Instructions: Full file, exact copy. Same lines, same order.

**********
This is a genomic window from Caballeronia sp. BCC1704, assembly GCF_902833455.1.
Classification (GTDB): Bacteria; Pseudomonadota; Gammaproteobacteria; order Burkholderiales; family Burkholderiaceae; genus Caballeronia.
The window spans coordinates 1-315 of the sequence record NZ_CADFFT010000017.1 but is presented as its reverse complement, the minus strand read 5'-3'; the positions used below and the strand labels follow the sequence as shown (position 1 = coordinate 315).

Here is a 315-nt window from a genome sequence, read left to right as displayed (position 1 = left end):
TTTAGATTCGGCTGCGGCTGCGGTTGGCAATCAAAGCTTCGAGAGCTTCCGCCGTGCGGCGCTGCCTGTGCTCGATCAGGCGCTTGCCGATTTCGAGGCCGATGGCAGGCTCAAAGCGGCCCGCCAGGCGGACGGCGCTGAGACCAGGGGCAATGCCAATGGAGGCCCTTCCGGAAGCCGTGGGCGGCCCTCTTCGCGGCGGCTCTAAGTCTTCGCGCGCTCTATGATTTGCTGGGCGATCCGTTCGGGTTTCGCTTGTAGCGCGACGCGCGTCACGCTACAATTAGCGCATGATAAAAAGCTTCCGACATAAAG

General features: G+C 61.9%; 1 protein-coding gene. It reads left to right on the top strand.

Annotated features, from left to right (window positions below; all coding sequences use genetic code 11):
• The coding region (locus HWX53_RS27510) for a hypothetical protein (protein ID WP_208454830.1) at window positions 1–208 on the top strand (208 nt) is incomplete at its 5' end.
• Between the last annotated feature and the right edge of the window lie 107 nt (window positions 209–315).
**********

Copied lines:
This is a genomic window from Caballeronia sp. BCC1704, assembly GCF_902833455.1.
Classification (GTDB): Bacteria; Pseudomonadota; Gammaproteobacteria; order Burkholderiales; family Burkholderiaceae; genus Caballeronia.
The window spans coordinates 1-315 of the sequence record NZ_CADFFT010000017.1 but is presented as its reverse complement, the minus strand read 5'-3'; the positions used below and the strand labels follow the sequence as shown (position 1 = coordinate 315).

Here is a 315-nt window from a genome sequence, read left to right as displayed (position 1 = left end):
TTTAGATTCGGCTGCGGCTGCGGTTGGCAATCAAAGCTTCGAGAGCTTCCGCCGTGCGGCGCTGCCTGTGCTCGATCAGGCGCTTGCCGATTTCGAGGCCGATGGCAGGCTCAAAGCGGCCCGCCAGGCGGACGGCGCTGAGACCAGGGGCAATGCCAATGGAGGCCCTTCCGGAAGCCGTGGGCGGCCCTCTTCGCGGCGGCTCTAAGTCTTCGCGCGCTCTATGATTTGCTGGGCGATCCGTTCGGGTTTCGCTTGTAGCGCGACGCGCGTCACGCTACAATTAGCGCATGATAAAAAGCTTCCGACATAAAG

General features: G+C 61.9%; 1 protein-coding gene. It reads left to right on the top strand.

Annotated features, from left to right (window positions below; all coding sequences use genetic code 11):
• The coding region (locus HWX53_RS27510) for a hypothetical protein (protein ID WP_208454830.1) at window positions 1–208 on the top strand (208 nt) is incomplete at its 5' end.
• Between the last annotated feature and the right edge of the window lie 107 nt (window positions 209–315).